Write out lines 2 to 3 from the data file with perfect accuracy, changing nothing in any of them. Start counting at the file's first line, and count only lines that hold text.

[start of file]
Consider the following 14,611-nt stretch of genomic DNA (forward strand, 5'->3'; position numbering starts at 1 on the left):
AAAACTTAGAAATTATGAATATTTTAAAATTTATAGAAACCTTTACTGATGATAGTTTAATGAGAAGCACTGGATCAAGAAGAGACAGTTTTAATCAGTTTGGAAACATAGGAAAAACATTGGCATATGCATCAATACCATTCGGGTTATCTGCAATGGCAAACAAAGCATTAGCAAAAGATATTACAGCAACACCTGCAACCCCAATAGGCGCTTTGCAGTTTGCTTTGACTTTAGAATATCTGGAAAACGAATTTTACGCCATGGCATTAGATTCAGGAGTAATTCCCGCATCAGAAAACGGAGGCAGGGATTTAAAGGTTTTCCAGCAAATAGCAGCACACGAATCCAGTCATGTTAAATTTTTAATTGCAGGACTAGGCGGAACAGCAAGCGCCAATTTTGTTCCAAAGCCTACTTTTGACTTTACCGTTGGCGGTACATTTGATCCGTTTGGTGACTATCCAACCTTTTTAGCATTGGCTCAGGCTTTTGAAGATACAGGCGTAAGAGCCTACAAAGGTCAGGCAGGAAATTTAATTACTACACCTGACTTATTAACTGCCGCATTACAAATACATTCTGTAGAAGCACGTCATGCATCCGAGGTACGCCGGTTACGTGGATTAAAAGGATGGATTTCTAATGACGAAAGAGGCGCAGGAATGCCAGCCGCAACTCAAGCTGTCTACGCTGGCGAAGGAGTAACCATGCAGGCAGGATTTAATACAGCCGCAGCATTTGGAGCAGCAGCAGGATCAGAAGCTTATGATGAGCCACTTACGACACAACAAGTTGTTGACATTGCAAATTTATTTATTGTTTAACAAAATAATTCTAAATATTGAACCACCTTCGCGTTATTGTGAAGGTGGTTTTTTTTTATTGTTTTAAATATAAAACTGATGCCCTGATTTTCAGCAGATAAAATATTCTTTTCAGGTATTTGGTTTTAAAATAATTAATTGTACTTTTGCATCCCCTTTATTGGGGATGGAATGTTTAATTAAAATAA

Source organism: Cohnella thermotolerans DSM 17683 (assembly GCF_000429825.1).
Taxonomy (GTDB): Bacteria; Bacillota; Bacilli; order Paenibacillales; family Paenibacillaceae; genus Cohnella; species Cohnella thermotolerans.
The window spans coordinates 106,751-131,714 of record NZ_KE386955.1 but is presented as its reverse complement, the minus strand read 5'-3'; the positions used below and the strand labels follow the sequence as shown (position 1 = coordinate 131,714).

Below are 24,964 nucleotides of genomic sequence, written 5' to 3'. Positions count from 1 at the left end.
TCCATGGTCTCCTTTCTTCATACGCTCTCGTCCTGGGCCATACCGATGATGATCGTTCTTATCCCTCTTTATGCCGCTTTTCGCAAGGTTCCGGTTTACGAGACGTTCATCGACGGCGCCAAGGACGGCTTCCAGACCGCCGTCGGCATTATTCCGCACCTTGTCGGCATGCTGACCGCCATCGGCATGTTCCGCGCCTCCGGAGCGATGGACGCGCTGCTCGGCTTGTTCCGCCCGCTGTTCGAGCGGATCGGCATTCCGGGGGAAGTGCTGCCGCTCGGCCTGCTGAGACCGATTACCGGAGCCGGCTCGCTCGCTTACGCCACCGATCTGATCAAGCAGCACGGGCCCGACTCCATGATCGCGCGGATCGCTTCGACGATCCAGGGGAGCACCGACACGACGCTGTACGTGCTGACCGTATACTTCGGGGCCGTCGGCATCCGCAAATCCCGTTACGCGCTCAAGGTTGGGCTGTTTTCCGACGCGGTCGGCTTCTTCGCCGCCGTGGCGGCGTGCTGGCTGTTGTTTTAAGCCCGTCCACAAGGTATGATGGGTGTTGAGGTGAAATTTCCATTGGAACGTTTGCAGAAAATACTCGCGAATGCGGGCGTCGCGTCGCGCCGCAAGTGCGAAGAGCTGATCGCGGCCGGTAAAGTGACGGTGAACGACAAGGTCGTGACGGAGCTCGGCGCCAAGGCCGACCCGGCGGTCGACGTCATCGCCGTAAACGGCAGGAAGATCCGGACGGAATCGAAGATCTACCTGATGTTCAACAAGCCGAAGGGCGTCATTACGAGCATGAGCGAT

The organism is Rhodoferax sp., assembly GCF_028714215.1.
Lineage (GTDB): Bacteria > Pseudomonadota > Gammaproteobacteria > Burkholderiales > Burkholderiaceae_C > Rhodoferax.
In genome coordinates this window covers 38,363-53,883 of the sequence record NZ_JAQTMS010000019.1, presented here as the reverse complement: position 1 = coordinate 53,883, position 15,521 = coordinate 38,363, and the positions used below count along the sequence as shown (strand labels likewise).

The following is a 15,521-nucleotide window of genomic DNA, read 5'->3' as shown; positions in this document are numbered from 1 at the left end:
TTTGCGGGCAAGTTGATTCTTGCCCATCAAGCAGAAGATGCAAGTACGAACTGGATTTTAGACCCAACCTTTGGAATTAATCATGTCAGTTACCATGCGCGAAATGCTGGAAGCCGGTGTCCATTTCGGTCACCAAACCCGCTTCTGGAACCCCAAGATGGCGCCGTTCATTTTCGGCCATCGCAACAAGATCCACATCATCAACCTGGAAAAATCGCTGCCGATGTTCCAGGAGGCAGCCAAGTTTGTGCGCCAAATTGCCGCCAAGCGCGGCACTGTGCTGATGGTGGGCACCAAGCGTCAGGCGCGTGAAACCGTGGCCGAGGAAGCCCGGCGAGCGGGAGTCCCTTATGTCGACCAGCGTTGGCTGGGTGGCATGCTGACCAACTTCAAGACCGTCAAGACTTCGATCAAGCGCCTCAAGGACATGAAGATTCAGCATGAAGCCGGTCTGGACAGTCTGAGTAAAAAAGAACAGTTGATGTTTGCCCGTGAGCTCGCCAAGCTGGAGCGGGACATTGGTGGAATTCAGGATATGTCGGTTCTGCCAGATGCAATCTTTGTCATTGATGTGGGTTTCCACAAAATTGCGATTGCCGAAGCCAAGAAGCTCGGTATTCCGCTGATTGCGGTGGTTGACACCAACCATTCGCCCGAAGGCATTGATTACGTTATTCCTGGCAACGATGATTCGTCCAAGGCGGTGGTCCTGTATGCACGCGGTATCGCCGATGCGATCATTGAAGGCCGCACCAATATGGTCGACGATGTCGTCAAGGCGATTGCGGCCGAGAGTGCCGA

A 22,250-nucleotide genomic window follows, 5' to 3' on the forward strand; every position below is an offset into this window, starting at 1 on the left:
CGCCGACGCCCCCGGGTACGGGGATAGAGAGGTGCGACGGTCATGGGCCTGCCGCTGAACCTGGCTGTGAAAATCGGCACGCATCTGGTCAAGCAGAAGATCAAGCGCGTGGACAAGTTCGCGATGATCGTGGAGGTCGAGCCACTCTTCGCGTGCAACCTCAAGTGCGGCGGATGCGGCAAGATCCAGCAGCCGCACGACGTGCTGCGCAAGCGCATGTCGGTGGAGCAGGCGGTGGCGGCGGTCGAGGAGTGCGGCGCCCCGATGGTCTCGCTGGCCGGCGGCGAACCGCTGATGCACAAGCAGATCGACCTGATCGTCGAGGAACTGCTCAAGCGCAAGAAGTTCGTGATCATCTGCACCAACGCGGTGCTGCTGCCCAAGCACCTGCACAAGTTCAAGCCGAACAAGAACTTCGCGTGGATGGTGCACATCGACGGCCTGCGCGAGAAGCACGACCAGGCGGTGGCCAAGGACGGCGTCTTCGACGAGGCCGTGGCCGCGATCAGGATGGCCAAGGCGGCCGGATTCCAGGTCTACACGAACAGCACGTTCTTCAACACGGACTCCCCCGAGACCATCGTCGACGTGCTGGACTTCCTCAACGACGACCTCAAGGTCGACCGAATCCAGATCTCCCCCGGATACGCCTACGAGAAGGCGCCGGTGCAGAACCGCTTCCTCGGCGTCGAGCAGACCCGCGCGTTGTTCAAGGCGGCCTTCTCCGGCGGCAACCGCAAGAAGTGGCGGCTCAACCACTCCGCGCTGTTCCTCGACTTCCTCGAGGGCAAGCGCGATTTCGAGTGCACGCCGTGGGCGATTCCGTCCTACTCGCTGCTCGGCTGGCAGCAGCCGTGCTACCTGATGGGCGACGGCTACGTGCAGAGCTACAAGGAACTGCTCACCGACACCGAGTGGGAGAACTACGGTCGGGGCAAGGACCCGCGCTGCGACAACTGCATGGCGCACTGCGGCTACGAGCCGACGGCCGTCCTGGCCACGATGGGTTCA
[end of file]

AAAACTTAGAAATTATGAATATTTTAAAATTTATAGAAACCTTTACTGATGATAGTTTAATGAGAAGCACTGGATCAAGAAGAGACAGTTTTAATCAGTTTGGAAACATAGGAAAAACATTGGCATATGCATCAATACCATTCGGGTTATCTGCAATGGCAAACAAAGCATTAGCAAAAGATATTACAGCAACACCTGCAACCCCAATAGGCGCTTTGCAGTTTGCTTTGACTTTAGAATATCTGGAAAACGAATTTTACGCCATGGCATTAGATTCAGGAGTAATTCCCGCATCAGAAAACGGAGGCAGGGATTTAAAGGTTTTCCAGCAAATAGCAGCACACGAATCCAGTCATGTTAAATTTTTAATTGCAGGACTAGGCGGAACAGCAAGCGCCAATTTTGTTCCAAAGCCTACTTTTGACTTTACCGTTGGCGGTACATTTGATCCGTTTGGTGACTATCCAACCTTTTTAGCATTGGCTCAGGCTTTTGAAGATACAGGCGTAAGAGCCTACAAAGGTCAGGCAGGAAATTTAATTACTACACCTGACTTATTAACTGCCGCATTACAAATACATTCTGTAGAAGCACGTCATGCATCCGAGGTACGCCGGTTACGTGGATTAAAAGGATGGATTTCTAATGACGAAAGAGGCGCAGGAATGCCAGCCGCAACTCAAGCTGTCTACGCTGGCGAAGGAGTAACCATGCAGGCAGGATTTAATACAGCCGCAGCATTTGGAGCAGCAGCAGGATCAGAAGCTTATGATGAGCCACTTACGACACAACAAGTTGTTGACATTGCAAATTTATTTATTGTTTAACAAAATAATTCTAAATATTGAACCACCTTCGCGTTATTGTGAAGGTGGTTTTTTTTTATTGTTTTAAATATAAAACTGATGCCCTGATTTTCAGCAGATAAAATATTCTTTTCAGGTATTTGGTTTTAAAATAATTAATTGTACTTTTGCATCCCCTTTATTGGGGATGGAATGTTTAATTAAAATAA

Source organism: Cohnella thermotolerans DSM 17683 (assembly GCF_000429825.1).